Frodoric the Driver (Developer: Projects from Basement) - OK, so in the indie space there’s gotten to be a pretty large gap between experienced but still small teams of developers toiling together and individual and somewhat green developers going solo. Frodoric the Driver is unfortunately very much the product of the latter. I was a bit intrigued by its visual similarities in screen shots to the classic arcade game Spy Hunter but all hope flew straight out the window in the first 30 seconds. This is a very bare bones offering with little in the way of gameplay, polish, or fun and even with a deep cut sale it likely won’t be worth the purchase for anyone.

Friday, January 22

Mini Reviews: January 22nd Edition [Nintendo Switch eShop]


Shing! (Developer: Mass Creation) [Nindie Choice] -
When it comes to beat-em-ups the Switch has really fleshed its line-up out since the early days, which generally makes it tougher for new titles to make a strong impression with something new. The people behind Shing have done just that though, offering up an experience that may generally adhere to the gameplay elements you’d expect but that approaches the controls in a completely unique way. While you do have the option to go the traditional button route in order to execute your attacks the new way is to instead use the right stick, whether using simple directions or swiping moves, and that really does give the gameplay a unique sort of flow. To boot, some of the tactics you’ll need to use for specific enemies and most bosses are generally a step above the norm, requiring a bit more care and planning than simply button-mashing your way through all of your problems. Throw in the ability to play with up to 3 friends, or to freely switch between the game’s 4 characters as you play to be sure to tackle enemies with the style that may be most effective in the moment and it’s a challenging and very unique experience for what’s typically a more straightforward genre.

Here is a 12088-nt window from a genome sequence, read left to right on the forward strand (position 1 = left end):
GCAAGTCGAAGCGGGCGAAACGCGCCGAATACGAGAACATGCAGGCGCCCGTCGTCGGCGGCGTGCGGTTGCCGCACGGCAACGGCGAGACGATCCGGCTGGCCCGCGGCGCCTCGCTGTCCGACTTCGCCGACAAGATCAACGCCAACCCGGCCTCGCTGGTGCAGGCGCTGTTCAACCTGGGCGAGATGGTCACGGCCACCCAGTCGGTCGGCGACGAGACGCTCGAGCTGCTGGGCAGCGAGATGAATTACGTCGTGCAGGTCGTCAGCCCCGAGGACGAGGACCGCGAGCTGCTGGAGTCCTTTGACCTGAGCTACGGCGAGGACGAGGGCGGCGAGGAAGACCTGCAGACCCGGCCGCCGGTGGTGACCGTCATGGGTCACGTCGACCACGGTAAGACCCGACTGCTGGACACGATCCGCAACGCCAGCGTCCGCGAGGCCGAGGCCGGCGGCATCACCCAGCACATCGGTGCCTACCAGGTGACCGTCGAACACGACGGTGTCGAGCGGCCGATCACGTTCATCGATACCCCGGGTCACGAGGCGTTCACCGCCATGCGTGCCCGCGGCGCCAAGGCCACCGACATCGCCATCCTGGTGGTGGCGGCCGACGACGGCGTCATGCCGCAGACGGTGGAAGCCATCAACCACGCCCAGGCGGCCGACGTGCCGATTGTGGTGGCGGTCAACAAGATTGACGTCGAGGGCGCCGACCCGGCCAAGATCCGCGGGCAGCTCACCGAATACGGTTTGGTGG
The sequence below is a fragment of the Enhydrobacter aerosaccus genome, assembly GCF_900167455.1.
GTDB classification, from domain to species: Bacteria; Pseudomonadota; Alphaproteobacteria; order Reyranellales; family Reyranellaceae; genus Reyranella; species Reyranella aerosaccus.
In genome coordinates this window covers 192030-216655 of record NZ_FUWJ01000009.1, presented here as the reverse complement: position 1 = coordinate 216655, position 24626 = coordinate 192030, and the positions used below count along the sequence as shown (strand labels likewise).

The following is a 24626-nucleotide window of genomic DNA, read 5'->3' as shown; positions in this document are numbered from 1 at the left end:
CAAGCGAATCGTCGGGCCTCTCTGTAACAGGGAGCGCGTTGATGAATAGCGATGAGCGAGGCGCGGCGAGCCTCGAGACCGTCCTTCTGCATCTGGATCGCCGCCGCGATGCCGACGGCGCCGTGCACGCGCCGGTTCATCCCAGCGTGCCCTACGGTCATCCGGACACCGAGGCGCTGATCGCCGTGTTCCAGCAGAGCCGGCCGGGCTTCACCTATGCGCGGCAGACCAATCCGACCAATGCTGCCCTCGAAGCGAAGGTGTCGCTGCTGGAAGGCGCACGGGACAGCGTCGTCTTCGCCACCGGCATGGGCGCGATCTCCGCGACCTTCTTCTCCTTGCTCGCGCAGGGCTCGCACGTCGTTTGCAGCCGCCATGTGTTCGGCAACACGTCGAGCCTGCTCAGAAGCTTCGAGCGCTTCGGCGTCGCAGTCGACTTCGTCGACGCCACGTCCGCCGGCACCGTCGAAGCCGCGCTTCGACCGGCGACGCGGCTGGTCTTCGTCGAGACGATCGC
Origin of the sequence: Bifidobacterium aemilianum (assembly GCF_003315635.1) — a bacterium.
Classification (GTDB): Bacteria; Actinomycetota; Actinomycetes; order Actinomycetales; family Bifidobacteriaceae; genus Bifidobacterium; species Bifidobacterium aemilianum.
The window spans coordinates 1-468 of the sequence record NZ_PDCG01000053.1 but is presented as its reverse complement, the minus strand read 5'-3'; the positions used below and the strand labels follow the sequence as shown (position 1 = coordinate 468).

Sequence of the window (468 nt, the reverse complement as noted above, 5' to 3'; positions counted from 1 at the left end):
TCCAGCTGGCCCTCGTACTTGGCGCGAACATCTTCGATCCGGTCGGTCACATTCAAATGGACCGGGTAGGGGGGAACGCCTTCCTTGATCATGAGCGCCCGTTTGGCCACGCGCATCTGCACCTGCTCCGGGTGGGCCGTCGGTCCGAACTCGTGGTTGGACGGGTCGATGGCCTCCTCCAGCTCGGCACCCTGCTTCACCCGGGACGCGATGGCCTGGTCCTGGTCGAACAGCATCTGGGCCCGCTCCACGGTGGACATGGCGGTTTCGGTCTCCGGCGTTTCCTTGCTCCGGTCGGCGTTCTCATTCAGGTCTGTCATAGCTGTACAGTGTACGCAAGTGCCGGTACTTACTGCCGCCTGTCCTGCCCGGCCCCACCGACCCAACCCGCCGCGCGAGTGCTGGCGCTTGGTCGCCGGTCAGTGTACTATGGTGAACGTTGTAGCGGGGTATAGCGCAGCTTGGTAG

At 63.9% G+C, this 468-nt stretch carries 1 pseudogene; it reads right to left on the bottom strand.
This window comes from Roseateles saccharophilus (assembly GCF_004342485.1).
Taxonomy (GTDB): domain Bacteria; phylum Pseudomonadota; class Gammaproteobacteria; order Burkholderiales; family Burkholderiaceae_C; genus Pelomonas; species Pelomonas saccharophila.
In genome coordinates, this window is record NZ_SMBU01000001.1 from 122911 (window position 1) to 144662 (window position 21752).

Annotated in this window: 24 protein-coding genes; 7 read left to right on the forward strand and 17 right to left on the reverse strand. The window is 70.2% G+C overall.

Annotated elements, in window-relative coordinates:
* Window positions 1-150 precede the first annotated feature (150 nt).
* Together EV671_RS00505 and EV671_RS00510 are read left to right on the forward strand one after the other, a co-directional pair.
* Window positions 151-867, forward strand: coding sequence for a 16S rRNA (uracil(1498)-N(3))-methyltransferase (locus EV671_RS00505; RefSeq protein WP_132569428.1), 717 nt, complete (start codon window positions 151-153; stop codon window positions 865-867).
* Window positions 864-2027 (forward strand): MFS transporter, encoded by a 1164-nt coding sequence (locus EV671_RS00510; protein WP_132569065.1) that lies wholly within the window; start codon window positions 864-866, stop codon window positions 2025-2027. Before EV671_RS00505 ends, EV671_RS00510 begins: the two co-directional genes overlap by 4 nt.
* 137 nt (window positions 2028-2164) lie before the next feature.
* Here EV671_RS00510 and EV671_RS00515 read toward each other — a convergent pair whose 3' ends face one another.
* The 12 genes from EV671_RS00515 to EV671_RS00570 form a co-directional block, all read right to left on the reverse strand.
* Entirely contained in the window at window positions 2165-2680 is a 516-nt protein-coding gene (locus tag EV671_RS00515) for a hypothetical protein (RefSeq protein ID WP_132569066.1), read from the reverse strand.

Bezier: Second Edition (Developer: Thalamus Digital) - As a huge fan of arcade twin-stick shooting action I feel like I’m generally hard to surprise when it comes to new releases in the genre. Then I played Bezier and I was forced to reconsider that thought. While the elements of the action aren’t necessarily unique in and of themselves, flying around blowing things up, needing to focus on “mini bosses” that may require different tactics, building your power-ups, and taking on a boss… it’s just the game’s weirdo visual style and audio for the boss in particular that will catch you by surprise. First, everything is quite colorful, but in addition most enemies just have a level of visual complexity to them in their varied shapes and even movement that are distinctive. Now, one issue these unique visuals have is that they can substantially muddy up the screen, making it difficult to differentiate harmless debris from slain enemies from enemy projectiles or even small enemies. This does tend to make you feel like you’re taking unfair hits periodically as your eyes attempt to process the colorful visual soup in front of you. It may not be perfect, and at first you may struggle to understand what few rules the game has for success since the overall feel is pretty unique, but it at least has the guts to do its own thing which you can choose to dig or reject, and I can respect that.